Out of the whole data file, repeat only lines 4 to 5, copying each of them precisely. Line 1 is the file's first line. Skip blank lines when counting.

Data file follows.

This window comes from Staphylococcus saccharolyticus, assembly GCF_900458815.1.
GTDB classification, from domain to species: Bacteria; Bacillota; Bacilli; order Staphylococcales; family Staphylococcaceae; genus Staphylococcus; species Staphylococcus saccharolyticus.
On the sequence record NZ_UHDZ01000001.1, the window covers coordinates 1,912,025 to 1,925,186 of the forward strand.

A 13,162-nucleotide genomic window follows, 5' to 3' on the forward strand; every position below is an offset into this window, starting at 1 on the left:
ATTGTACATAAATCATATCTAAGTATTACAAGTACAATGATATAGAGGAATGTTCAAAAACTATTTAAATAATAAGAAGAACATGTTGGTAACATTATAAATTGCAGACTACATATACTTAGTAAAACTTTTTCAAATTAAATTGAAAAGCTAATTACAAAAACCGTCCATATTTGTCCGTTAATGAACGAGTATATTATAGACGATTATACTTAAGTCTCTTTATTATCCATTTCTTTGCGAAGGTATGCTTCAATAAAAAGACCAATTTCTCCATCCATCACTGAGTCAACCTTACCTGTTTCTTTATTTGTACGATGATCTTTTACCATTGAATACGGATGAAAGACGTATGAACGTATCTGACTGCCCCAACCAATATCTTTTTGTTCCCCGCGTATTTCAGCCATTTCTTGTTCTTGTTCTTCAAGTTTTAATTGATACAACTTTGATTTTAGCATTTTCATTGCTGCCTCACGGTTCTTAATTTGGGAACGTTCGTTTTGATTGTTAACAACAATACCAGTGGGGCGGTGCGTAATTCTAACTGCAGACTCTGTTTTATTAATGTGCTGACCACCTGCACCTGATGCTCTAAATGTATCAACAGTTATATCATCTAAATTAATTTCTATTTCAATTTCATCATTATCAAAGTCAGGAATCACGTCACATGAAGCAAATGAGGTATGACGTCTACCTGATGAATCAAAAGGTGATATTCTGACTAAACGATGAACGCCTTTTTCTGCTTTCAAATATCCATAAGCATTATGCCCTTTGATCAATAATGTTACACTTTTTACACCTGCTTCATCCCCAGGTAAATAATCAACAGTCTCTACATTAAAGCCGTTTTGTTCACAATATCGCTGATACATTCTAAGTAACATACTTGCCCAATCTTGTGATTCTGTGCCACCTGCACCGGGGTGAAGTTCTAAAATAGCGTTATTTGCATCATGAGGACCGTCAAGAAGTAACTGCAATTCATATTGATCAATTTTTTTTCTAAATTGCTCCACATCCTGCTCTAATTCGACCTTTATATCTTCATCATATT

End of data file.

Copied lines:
A 13,162-nucleotide genomic window follows, 5' to 3' on the forward strand; every position below is an offset into this window, starting at 1 on the left:
ATTGTACATAAATCATATCTAAGTATTACAAGTACAATGATATAGAGGAATGTTCAAAAACTATTTAAATAATAAGAAGAACATGTTGGTAACATTATAAATTGCAGACTACATATACTTAGTAAAACTTTTTCAAATTAAATTGAAAAGCTAATTACAAAAACCGTCCATATTTGTCCGTTAATGAACGAGTATATTATAGACGATTATACTTAAGTCTCTTTATTATCCATTTCTTTGCGAAGGTATGCTTCAATAAAAAGACCAATTTCTCCATCCATCACTGAGTCAACCTTACCTGTTTCTTTATTTGTACGATGATCTTTTACCATTGAATACGGATGAAAGACGTATGAACGTATCTGACTGCCCCAACCAATATCTTTTTGTTCCCCGCGTATTTCAGCCATTTCTTGTTCTTGTTCTTCAAGTTTTAATTGATACAACTTTGATTTTAGCATTTTCATTGCTGCCTCACGGTTCTTAATTTGGGAACGTTCGTTTTGATTGTTAACAACAATACCAGTGGGGCGGTGCGTAATTCTAACTGCAGACTCTGTTTTATTAATGTGCTGACCACCTGCACCTGATGCTCTAAATGTATCAACAGTTATATCATCTAAATTAATTTCTATTTCAATTTCATCATTATCAAAGTCAGGAATCACGTCACATGAAGCAAATGAGGTATGACGTCTACCTGATGAATCAAAAGGTGATATTCTGACTAAACGATGAACGCCTTTTTCTGCTTTCAAATATCCATAAGCATTATGCCCTTTGATCAATAATGTTACACTTTTTACACCTGCTTCATCCCCAGGTAAATAATCAACAGTCTCTACATTAAAGCCGTTTTGTTCACAATATCGCTGATACATTCTAAGTAACATACTTGCCCAATCTTGTGATTCTGTGCCACCTGCACCGGGGTGAAGTTCTAAAATAGCGTTATTTGCATCATGAGGACCGTCAAGAAGTAACTGCAATTCATATTGATCAATTTTTTTTCTAAATTGCTCCACATCCTGCTCTAATTCGACCTTTATATCTTCATCATATT